Weak Jobs Report Could Cool Fed’s Tapering Plans

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Friday’s lackluster non-farm payrolls report, which showed American employers adding far fewer jobs in August than expected, is likely to cool enthusiasm among Federal Reserve policymakers for a quick roll-back of stimulus, some experts believe.

The Labor Department’s jobs reportreleased Sept. 3, shows that non-farm payroll employment rose by 235,000 in August, down from an upwardly revised 1.05 million jobs added in July and far below the FactSet-provided consensus forecasts of 750,000.

“While revisions were favorable, it’s a big surprise and very disappointing,” economist Mohamed El-Erian, president of Queens’ College, Cambridge University, said on Twitter. “Some will point to the #DeltaVariant impact. Others will add the malfunctioning of the labor market in matching workers to #jobs. Look for more talk of stagflationary winds,” he added, referring to a scenario in which growth slows while inflation remains stubbornly high.

The disappointing jobs report is a major data point for investors fixated on clues for when the Federal Reserve will initiate the much-anticipated rollback of its massive $120 billion in monthly purchases of Treasury and mortgage securities, one of the crisis support measures the central bank deployed last year to help lift the economy from the pandemic recession.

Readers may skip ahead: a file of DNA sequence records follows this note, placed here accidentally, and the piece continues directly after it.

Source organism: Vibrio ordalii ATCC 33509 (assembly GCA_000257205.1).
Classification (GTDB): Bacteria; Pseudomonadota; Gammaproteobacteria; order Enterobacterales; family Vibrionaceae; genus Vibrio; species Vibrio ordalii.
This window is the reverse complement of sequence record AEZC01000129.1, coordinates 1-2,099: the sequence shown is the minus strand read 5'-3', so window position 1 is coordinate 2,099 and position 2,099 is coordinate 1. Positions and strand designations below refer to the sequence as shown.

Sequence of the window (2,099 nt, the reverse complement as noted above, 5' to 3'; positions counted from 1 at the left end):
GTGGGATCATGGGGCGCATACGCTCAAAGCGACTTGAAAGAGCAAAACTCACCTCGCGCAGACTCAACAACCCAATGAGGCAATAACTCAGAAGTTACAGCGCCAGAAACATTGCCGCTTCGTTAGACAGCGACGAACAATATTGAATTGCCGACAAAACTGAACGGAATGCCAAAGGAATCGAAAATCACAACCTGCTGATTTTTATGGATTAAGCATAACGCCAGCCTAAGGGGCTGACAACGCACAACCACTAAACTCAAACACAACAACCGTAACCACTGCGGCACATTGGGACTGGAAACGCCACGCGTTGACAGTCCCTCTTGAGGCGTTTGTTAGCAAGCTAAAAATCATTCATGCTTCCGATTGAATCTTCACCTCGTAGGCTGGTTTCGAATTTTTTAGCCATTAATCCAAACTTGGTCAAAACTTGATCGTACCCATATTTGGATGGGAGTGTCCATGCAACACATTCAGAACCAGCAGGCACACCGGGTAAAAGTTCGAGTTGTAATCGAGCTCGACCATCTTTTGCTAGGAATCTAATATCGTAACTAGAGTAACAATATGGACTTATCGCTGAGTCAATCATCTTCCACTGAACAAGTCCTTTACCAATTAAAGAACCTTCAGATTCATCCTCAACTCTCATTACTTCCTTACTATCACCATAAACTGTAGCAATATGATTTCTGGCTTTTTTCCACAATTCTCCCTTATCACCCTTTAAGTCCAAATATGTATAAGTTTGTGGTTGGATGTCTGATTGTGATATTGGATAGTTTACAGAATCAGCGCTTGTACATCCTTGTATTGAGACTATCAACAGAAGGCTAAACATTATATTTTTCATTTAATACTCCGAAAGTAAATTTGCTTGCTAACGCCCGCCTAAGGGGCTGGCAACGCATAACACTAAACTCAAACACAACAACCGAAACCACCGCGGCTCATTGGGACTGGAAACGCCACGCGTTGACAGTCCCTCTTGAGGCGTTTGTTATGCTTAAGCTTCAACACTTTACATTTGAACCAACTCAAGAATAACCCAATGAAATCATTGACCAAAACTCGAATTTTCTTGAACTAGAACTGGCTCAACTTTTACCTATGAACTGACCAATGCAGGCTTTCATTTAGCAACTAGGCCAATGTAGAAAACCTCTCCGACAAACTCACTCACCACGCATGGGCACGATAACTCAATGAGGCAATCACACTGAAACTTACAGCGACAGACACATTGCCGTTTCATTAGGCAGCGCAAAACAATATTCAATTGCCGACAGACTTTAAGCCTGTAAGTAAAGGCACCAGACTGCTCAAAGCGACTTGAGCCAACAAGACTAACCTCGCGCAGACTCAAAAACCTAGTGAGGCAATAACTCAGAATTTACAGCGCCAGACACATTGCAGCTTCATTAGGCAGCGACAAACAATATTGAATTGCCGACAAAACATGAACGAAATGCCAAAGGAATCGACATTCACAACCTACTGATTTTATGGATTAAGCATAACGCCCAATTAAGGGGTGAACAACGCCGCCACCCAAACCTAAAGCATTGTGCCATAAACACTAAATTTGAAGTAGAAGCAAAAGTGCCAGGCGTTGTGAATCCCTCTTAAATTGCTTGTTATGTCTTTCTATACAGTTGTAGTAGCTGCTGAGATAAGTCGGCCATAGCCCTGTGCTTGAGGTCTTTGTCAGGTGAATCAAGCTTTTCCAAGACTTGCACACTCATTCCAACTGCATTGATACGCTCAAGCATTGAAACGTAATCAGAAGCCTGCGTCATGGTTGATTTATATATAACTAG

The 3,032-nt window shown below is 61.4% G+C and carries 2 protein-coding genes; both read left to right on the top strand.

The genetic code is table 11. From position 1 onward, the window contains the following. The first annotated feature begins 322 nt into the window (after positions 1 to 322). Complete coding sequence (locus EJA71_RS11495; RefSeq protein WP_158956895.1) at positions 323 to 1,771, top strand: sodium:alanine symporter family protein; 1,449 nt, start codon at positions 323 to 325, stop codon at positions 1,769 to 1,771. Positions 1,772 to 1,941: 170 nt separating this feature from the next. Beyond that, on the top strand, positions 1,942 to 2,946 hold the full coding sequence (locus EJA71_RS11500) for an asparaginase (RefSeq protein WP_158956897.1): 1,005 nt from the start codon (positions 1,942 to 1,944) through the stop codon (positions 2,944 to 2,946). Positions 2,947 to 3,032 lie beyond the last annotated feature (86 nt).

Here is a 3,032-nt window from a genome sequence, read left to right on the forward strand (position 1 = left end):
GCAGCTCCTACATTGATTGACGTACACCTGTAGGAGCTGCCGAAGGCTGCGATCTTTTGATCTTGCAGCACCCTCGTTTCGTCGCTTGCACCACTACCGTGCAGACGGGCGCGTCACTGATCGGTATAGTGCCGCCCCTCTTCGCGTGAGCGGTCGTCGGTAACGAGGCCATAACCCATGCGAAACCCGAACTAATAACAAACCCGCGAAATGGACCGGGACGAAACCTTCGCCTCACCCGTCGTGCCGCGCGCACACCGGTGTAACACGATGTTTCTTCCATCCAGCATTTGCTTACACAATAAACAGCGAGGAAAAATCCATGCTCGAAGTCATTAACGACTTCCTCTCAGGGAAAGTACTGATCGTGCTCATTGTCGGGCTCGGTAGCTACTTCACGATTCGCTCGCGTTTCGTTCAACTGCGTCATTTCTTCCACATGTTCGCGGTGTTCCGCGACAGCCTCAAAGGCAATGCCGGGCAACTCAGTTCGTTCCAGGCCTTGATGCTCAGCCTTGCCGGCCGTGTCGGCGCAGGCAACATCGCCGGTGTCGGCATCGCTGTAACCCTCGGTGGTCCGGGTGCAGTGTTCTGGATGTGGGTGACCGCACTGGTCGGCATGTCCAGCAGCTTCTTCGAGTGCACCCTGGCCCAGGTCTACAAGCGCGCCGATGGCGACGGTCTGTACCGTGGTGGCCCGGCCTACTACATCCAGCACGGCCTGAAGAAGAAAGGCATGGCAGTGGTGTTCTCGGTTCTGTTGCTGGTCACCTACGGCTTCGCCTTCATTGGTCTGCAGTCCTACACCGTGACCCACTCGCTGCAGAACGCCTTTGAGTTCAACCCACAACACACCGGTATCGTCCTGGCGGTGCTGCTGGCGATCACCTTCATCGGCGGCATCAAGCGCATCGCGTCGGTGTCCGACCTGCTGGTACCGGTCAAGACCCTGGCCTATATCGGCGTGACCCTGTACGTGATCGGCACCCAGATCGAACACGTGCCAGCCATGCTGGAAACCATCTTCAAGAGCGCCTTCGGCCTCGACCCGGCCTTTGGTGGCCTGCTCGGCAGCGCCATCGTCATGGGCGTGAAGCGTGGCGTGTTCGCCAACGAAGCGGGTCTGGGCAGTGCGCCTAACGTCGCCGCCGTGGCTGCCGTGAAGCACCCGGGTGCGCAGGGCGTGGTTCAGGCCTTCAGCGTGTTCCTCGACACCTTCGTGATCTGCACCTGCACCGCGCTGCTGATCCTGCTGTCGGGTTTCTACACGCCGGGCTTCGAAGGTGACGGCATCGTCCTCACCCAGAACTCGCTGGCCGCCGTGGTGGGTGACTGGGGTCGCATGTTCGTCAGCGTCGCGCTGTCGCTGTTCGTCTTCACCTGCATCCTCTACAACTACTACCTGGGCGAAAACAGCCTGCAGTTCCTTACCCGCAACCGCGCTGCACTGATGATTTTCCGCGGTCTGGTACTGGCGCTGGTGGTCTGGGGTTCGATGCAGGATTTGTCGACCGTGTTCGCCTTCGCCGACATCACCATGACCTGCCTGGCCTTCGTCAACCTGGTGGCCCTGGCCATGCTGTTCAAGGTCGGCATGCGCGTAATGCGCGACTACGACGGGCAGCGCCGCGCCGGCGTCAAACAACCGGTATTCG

Some experts argue the weak print in Friday’s non-farm payrolls data weakens the case that enough progress has been made in the labor market recovery and is likely to draw out the timeline for a Fed decision on trimming asset purchases, known as tapering.

“This latest employment snapshot interrupts the process of substantial further progress as called for by the Federal Reserve as it considers dialing back on boosting the economy,” Bankrate senior economic analyst Mark Hamrick said in an emailed statement to The Epoch Times.

“The immediate question for the central bank is when to begin dialing back on monthly asset purchases as a prelude to an eventual increase in benchmark interest rates.”

By Tom Ozimek

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